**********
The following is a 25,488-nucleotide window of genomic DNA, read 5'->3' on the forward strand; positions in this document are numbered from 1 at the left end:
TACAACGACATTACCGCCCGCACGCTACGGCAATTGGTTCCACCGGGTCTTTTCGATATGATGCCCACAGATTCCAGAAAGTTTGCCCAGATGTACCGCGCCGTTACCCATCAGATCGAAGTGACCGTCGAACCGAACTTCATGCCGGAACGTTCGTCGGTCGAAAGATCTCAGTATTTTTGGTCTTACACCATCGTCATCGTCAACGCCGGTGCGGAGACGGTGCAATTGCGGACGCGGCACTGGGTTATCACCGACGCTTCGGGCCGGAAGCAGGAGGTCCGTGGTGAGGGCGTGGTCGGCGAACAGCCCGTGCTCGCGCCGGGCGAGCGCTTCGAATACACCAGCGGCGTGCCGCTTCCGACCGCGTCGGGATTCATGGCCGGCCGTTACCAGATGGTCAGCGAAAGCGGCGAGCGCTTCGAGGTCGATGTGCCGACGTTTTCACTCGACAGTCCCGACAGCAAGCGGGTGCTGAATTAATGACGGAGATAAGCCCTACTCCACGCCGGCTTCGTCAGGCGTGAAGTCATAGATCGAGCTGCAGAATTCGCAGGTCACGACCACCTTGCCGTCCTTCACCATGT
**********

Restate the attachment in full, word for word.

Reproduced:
The following is a 25,488-nucleotide window of genomic DNA, read 5'->3' on the forward strand; positions in this document are numbered from 1 at the left end:
TACAACGACATTACCGCCCGCACGCTACGGCAATTGGTTCCACCGGGTCTTTTCGATATGATGCCCACAGATTCCAGAAAGTTTGCCCAGATGTACCGCGCCGTTACCCATCAGATCGAAGTGACCGTCGAACCGAACTTCATGCCGGAACGTTCGTCGGTCGAAAGATCTCAGTATTTTTGGTCTTACACCATCGTCATCGTCAACGCCGGTGCGGAGACGGTGCAATTGCGGACGCGGCACTGGGTTATCACCGACGCTTCGGGCCGGAAGCAGGAGGTCCGTGGTGAGGGCGTGGTCGGCGAACAGCCCGTGCTCGCGCCGGGCGAGCGCTTCGAATACACCAGCGGCGTGCCGCTTCCGACCGCGTCGGGATTCATGGCCGGCCGTTACCAGATGGTCAGCGAAAGCGGCGAGCGCTTCGAGGTCGATGTGCCGACGTTTTCACTCGACAGTCCCGACAGCAAGCGGGTGCTGAATTAATGACGGAGATAAGCCCTACTCCACGCCGGCTTCGTCAGGCGTGAAGTCATAGATCGAGCTGCAGAATTCGCAGGTCACGACCACCTTGCCGTCCTTCACCATGT